V&T project rolls along, faces funding shortfalls
Appeal Staff Writer
Work on four and a half more miles of an 18-mile track that will carry a tourist train from Virginia City to Carson City will be done in about a year, according to a project engineer.
Ken Dorr, who works for the Nevada Commission for the Reconstruction of the V&T Railway, said all the property needed to lay track from outside the Overman Pit in Storey County to Mound House in Lyon County has been bought or donated.
Dorr said the commission will be ready to start taking bids at the end of July and will award the contract by October.
The contract will probably be for about $6 million, he said.
So far, workers have finished 1.8 miles of track from Gold Hill to around the Overman Pit. The project – funded by state grants, private donations and revenue from room and sales taxes in Carson City and Store County – is expected to cost $54 million and be finished by 2011.
But costs for the project continue to rise. At a meeting on Monday, commissioner Ray Allen said that Carson City couldn’t continue to do the commission’s accounting work for free. Washoe, Storey and Lyon counties, which are involved in the project, don’t have employees available to do the work either, he said.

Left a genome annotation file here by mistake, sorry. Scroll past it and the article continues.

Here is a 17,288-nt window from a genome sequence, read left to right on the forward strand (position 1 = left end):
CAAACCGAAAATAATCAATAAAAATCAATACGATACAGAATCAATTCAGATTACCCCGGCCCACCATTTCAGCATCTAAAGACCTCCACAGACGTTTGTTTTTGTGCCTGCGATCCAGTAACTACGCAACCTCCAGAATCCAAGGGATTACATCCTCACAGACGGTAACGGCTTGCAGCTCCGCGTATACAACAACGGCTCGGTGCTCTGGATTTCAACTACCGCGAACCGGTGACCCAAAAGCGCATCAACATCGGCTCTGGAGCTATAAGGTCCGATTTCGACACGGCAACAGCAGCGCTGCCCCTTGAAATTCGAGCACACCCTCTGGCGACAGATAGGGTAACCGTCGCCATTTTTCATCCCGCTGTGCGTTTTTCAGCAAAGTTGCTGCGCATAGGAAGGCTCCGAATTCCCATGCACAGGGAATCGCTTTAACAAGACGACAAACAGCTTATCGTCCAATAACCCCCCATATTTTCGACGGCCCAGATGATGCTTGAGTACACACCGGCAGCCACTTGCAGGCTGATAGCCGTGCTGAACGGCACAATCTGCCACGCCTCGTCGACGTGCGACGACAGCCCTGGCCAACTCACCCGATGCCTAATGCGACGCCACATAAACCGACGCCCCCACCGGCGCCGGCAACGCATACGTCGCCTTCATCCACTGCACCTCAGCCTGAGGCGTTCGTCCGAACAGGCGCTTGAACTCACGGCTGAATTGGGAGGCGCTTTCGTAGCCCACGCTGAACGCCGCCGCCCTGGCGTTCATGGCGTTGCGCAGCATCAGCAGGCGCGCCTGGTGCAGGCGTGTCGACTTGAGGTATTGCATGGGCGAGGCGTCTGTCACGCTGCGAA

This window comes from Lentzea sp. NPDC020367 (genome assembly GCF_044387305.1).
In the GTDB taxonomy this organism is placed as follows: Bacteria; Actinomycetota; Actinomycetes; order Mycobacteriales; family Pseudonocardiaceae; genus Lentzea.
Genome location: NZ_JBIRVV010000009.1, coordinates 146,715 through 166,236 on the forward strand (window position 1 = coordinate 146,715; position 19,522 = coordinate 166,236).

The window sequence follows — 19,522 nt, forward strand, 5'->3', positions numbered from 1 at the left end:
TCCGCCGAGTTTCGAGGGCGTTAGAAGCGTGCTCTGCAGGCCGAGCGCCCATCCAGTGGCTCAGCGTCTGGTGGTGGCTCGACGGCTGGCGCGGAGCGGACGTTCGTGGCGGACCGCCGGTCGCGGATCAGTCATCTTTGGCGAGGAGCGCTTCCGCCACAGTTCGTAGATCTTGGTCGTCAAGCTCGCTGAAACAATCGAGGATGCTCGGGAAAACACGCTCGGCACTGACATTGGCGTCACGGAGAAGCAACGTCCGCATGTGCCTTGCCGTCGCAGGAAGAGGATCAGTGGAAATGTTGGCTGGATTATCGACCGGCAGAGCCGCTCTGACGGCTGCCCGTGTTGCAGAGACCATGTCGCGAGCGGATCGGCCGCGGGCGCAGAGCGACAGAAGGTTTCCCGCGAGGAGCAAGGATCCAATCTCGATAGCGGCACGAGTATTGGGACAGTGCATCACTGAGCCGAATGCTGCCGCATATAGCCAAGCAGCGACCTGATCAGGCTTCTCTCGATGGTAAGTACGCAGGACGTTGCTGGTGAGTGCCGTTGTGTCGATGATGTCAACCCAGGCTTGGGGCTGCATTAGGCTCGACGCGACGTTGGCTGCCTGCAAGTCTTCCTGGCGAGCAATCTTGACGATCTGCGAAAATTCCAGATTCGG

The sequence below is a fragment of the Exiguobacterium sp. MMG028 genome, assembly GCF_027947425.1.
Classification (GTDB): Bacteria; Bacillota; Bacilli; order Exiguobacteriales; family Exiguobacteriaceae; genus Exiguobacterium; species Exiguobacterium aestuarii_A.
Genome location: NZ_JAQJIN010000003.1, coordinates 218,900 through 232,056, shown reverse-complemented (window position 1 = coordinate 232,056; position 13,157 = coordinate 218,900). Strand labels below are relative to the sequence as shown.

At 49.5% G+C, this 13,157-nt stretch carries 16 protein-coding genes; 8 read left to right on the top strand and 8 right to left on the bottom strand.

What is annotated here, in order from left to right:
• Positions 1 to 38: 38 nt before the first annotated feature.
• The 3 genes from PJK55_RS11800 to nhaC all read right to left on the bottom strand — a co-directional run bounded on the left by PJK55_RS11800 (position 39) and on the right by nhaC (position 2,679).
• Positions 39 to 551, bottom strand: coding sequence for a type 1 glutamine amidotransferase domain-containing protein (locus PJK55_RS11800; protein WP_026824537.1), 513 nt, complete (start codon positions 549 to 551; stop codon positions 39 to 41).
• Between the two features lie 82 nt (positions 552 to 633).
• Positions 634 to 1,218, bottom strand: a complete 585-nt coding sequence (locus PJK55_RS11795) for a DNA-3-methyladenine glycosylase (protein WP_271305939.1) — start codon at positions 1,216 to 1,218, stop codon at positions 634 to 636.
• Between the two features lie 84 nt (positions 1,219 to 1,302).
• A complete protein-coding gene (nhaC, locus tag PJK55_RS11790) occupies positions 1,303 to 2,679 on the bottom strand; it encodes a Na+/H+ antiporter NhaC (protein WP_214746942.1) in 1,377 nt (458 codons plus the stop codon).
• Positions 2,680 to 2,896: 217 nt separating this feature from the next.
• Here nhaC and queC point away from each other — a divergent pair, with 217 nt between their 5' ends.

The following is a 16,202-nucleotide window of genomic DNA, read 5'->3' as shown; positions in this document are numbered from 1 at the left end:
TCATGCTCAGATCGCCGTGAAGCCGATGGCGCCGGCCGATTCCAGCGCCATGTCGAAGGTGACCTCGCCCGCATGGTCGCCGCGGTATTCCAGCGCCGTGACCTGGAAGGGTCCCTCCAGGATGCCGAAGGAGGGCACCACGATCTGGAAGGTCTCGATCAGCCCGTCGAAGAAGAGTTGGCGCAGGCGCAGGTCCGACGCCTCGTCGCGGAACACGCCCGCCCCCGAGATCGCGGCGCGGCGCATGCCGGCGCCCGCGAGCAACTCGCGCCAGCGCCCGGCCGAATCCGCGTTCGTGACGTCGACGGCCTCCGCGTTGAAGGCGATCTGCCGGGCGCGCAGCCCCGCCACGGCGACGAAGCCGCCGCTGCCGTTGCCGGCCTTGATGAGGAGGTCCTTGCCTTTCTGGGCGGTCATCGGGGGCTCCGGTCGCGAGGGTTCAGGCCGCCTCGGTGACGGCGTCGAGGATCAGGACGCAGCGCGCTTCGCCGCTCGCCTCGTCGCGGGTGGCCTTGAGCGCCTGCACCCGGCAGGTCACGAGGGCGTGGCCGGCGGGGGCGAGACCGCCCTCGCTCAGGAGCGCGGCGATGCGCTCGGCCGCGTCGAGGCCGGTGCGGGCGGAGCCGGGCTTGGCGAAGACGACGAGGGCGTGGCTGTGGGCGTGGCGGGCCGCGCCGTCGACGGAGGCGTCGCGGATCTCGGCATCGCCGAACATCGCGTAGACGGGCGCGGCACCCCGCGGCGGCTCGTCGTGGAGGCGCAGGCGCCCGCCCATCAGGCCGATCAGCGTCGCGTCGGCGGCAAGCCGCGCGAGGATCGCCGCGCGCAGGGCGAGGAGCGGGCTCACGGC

The commission voted to contract an accountant for $36,000 a year.
Carson City Mayor Marv Teixeira, also a commissioner, said he tried to find someone to do the work, but couldn’t and hopes the commission will find a qualified person soon, someone who hasn’t “fallen off the turnip truck.”
With all the spending on the project, the public wants to see results from its investment soon, said commissioner John Tyson. A good way to do this, he said, was to restore and operate one of the five railroad cars on which the commission has spent over $54,000.
This should be done as soon as possible, he said, so the commission will have at least one of the cars “pristine, Pullman green, with V&T Railway across the top of the letter board and ready to roll.”
The commission told Tyson to look into it. Already, however, the company selected to operate the railway declined to help pay to restore the car.
Near the end of the meeting, press manager Ken Ray brought up spending several thousand dollars on newspaper ads to thank people who have donated to the railway.
But Teixeira, who said this might be a good idea, pointed to the ads as an example of how the commission was forgetting what it need to do and that it was $14 million short of what it needed to finish the project.
“We’re out there to build a railroad,” Teixeira said “Give them a plaque, send them a letter.”
• Contact reporter Dave Frank at firstname.lastname@example.org or 881-1212.